Wednesday, December 18, 2013
Movie Appraisal: Lo (2009)
Sometimes when you have a bad week like I just had, you need to settle down with a weird, insane, and incredibly entertaining film. Lo, directed by Travis Betz, as you might guess, is that very film this time around. I don't know how to say all that much about this film except it is a very odd ride, unexpected with a sad and poignant payoff. Movies like this intrigue me all the way through. It is because they are unique and tell a story that is incredibly unmarketable, but also simply amazing.
Lo is one of those rare films that comes along every once in a while, with a small budget, no names in the cast- an independent film that says something on a deeper level than you expect. While it doesn't start off swinging, the movie hits hard by the end, with each set-piece of the story telling the story in a very unique way. One thing that I found really cool was the way that the whole thing was set up like a stage play, a musical, a dance number, and a very poignant and ultimately ill-fated love story.
The story is pretty decent, but it takes a while to really get going. And although there is a real feeling to the story, its pacing and characters do leave something to be desired at times. It's probably mostly the acting, which is all over the place. It's one of the failings of the movie, and there's no other way to put that out there. When I started watching the movie, I was very put off, even wondering at the time if I should continue watching it. While it does get much better, the first twenty minutes or so are rough, and I would completely understand if people decided to not take a chance with it after that.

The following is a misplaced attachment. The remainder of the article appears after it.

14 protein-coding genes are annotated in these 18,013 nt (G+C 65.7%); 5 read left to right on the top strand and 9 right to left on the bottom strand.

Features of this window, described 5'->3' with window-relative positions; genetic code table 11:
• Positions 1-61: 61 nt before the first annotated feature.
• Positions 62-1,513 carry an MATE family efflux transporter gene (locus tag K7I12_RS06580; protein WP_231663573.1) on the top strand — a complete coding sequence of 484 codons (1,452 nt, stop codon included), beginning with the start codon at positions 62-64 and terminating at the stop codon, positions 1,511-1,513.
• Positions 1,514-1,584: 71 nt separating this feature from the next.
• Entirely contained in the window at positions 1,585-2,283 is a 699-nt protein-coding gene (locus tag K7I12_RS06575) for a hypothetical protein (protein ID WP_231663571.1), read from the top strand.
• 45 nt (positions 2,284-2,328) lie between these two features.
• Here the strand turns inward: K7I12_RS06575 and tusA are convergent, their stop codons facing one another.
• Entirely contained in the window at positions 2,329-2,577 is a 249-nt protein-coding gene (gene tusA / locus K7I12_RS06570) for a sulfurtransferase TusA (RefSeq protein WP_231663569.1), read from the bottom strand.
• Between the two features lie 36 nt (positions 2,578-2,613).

But in taking the chance you find a wonderful personal little story, with acting that is pretty decent towards the end and a plot that holds up under scrutiny, perhaps because of its simplicity. I like the demons and the main character (sort of, although his silly faces are completely idiotic at times). The whole story about a man using a crazy evil book thing to summon a demon to find his girlfriend who was dragged down to hell is something mixed between Evil Dead II and Joss Whedon's supernatural television shows. The humor is all pervasive, although completely inappropriate for the tone at times. It works every once in a while, but most of the time it's very awkward, barely forcing a smile at all, much less a guffaw.
The make-up is one of the highlights of Lo, really showing off what inexpensive made-up demons can actually look like. I had a very Joss Whedon vibe from the costumes and demons, specifically from Jeez. He could have literally just stepped out of Angel and I wouldn't have even batted an eye. The film looks good all around, but the lack of a budget does show, with the sets being minimal at best and the filming being more closely akin to a stage play than an actual film.